Not so dusty
Volume 39, Number 6, June 2001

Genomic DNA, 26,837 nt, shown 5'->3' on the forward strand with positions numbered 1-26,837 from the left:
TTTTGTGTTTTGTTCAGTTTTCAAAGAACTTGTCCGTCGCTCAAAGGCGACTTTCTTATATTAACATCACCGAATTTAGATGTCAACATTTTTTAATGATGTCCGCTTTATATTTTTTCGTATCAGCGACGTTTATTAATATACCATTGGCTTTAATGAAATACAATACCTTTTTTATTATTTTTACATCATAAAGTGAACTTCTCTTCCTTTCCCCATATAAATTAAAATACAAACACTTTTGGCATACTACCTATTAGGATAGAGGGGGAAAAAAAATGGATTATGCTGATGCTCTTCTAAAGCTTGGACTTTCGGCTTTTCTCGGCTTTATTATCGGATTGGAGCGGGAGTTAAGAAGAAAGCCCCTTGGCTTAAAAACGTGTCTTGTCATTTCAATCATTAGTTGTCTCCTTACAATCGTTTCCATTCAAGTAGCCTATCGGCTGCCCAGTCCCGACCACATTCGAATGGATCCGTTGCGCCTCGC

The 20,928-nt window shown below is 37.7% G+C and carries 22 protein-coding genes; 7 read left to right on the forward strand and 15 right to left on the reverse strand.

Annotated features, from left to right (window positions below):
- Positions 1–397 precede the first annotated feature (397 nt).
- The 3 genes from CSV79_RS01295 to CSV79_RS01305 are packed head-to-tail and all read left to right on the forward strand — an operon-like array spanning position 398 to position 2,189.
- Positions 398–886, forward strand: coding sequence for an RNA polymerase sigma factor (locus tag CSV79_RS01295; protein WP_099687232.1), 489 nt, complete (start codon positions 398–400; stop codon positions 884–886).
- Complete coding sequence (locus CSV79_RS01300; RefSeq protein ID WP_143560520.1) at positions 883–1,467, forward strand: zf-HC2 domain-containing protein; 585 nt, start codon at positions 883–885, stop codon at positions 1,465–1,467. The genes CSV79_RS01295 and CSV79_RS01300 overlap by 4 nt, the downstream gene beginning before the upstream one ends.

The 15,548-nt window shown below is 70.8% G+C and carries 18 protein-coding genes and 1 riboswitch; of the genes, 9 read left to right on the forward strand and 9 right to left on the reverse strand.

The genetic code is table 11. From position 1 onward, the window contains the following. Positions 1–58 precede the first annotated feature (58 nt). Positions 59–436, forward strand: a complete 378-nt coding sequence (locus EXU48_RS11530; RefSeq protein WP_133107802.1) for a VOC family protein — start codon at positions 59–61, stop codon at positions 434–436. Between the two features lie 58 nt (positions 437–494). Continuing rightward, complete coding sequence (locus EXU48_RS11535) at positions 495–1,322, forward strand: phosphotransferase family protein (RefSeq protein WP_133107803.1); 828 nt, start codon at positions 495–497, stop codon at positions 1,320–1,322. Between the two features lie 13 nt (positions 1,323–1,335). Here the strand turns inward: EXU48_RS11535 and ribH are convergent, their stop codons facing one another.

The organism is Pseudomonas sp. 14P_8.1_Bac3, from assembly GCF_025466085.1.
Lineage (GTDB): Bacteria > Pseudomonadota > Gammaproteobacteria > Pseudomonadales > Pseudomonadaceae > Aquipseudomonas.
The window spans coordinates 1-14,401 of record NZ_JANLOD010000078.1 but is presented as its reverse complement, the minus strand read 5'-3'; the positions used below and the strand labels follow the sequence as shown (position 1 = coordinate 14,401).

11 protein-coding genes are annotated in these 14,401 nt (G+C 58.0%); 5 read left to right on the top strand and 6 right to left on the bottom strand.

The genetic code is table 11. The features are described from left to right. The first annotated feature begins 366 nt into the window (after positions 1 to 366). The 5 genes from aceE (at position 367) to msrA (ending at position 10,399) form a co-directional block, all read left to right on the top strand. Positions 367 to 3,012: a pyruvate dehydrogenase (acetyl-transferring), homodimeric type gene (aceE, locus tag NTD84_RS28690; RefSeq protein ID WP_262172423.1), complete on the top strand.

AS CHILDREN many of us shuddered at the thought of visiting museums, usually seen as dry and dusty places, they often failed to inspire anything more than apathy amongst visitors and seldom fulfilled their potential as powerful places of learning where you could revisit the past, marvel at the present or wonder at the future. Part of the reason for this apparent failure was lack of funding and part was due to the simple fact that, unless you were visiting one of the large London museums, many curators simply didn't have enough knowledge about all the exhibits to be able to provide the answers to all the questions asked of them. After all you cannot expect a natural historian to be a military historian too, cannot expect an anthropologist to know the intricacies of the cretaceous period and cannot expect an entomologist to be completely au fait with the North American Indian and their ways. Whilst the subject of funding has been slowly addressed in recent years with lottery grants, etc., the problem of knowledge is a difficult one to address, with smaller museums simply unable to employ experts in every field, which has often led to certain areas being neglected whilst others have been "over-subscribed". Of course there is one type of museum that does not suffer from this particular problem, it is the type of museum where every curator knows their exhibits, and the history behind them, intimately; where every curator isn't just interested in what their museum houses but is passionate about it, where any questions fielded are likely to be answered in far more gripping detail than the questioner ever dared hope and where every item, regardless of its place in chronological history or indeed its purpose or function, is intrinsically linked to everything around it-they are of course the Regimental and Corps Museums. Almost all Regiments have, or have had a museum dedicated to them, although amalgamation of regiments over time has meant mean that some regimental records, archives and artefacts are bunched together in places you might not necessarily expect-for example the Devonshire Regiment amalgamated with the Dorsets leading to any exhibits relating to the Devon Regiment being currently located in Dorchester, Dorset, rather than in the county after which the Regiment was named. In the case of older regiments that were amalgamated and then amalgamated again (and again) this often means some detective work is necessary in order to find out exactly where to go, but it is almost always worth the effort. In the past we have tried to bring you a little of the flavour of some of the museums and what they can offer and last month's Tank Museum article has proved to be particularly popular. We hope to continue this in future editions of MEDAL NEWS and will be including articles on the Shropshire Regimental Museum, Shrewsbury Castle; the Royal Welsh Fusiliers Museum, Caernarfon Castle and the Royal Engineers Museum, Chatham. However, such articles as these can never be a substitute for an actual visit to these museums, which are guaranteed to appeal even if your interest isn't necessarily with that regiment, so perhaps now is the time to set aside those childhood memories of trips to dry and dusty halls and to investigate the fascinating world that museums really can be. Full details of the Regimental Museums in the UK, including opening times (correct at going to press) can be found at the back of the MEDAL YEARBOOK 2001-a few copies of which are still available.
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